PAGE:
A CORONER is writing to Whitehall to express his concerns over how a psychotic mum was allowed to discharge herself from a hospital just hours before killing her two-year-old son.
Melanie Ruddell was taken to the University Hospital of Hartlepool on August 8, 2010, and was diagnosed as having acute psychosis by A&E specialist Dr Clement Agbatar.
However, when Dr Agbatar informed Mrs Ruddell that it may be several hours before a crisis team could arrive to carry out a full mental health assessment on her, she claimed she was feeling better.
Hours later Mrs Ruddell, 40, of Castle Eden, killed her two-year-old son Christy at her brother’s home in West Rainton, near Durham City, following a nervous breakdown.
She later walked into Peterlee Police Station carrying his body.
After the inquest into Christy’s death was concluded yesterday , health chiefs admitted “lessons had been learned” .
But Mrs Ruddell’s family claim their concerns “fell on deaf ears”.
Mrs Ruddell’s brother Neil Close, speaking after a verdict of unlawful killing was recorded, said: “If we were listened to at any point maybe things would have entirely different and we wouldn’t be here now.
“He (Dr Agbatar) has proceeded to let our Melanie walk out of hospital and come back to Christy.
“That, for me, is key.”
Sunderland Coroner Derek Winter said Dr Agbatar “did not appear to full appreciate the diagnostic relevance or the risk implication of the symptoms he elicited”.
Mr Winter will now write to the Secretary of State for Health to recommend that mental health awareness training for health staff while also stressing the important role family and friends play in such cases.
Delivering his verdict at Sunderland Civic Centre, Mr Winter said: “There was a common theme that information was being gathered by a number of different agencies.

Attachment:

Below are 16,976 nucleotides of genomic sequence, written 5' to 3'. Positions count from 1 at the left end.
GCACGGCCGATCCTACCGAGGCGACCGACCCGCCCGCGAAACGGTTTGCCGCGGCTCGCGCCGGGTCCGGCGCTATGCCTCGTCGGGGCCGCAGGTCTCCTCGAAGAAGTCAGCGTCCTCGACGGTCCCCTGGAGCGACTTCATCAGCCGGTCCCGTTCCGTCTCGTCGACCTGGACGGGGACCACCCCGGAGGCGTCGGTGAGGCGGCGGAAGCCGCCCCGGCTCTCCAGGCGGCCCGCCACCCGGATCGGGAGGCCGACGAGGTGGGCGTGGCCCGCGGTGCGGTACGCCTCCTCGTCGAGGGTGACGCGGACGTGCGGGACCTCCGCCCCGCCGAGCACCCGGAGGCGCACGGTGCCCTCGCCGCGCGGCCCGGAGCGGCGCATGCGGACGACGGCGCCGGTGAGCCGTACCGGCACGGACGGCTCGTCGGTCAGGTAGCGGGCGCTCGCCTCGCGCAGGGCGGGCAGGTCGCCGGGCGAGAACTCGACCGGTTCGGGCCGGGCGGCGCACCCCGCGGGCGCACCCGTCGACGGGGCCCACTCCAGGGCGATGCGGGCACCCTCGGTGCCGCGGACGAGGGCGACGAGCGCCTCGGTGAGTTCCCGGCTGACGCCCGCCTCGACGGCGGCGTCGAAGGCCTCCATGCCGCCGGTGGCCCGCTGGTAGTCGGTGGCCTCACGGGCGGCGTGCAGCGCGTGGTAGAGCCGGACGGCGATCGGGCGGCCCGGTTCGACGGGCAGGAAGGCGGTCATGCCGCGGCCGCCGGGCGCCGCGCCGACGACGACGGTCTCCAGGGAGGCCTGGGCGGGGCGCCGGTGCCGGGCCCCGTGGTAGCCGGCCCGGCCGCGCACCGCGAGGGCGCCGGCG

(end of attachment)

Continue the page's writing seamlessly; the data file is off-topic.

“However, those agencies, although attempting to share information, were not providing it to a common source, or were providing it later after the event.”
Mr Winter added: “The communications here at times were confused, fragmented and on occasions based upon the mistaken belief that information would be passed on or information would be sought out.”
Mrs Ruddell, formerly of Dene View, Castle Eden, pleaded guilty to manslaughter on the grounds of diminished responsibility in February 2011.
Speaking about Mrs Ruddell, Mr Close, who attended the hearing with his and Melanie’s sister, Julie Stout, added: “She is as devastated as a woman can be and she will be like that for the rest of her life.”
Mrs Ruddell continues to receive treatment at a secure facility.
North Tees and Hartlepool NHS Foundation Trust’s director of nursing, Sue Smith, said: “This tragic death has been devastating, not only for the whole family but also for our staff who, without a full understanding of what had happened before the attendance at accident and emergency, did their best to care for and support the patient.
“We have looked at the facts which surround this extremely sad event and lessons have been learned. We have learned lessons, not only in the organisation but also about communication with our partners in other parts of the health service, the local authority and the police.
“Of course nothing will bring Christy back and his loss will be felt forever by the family. We extend our sympathy to the family at what must be an extremely difficult and emotional time.”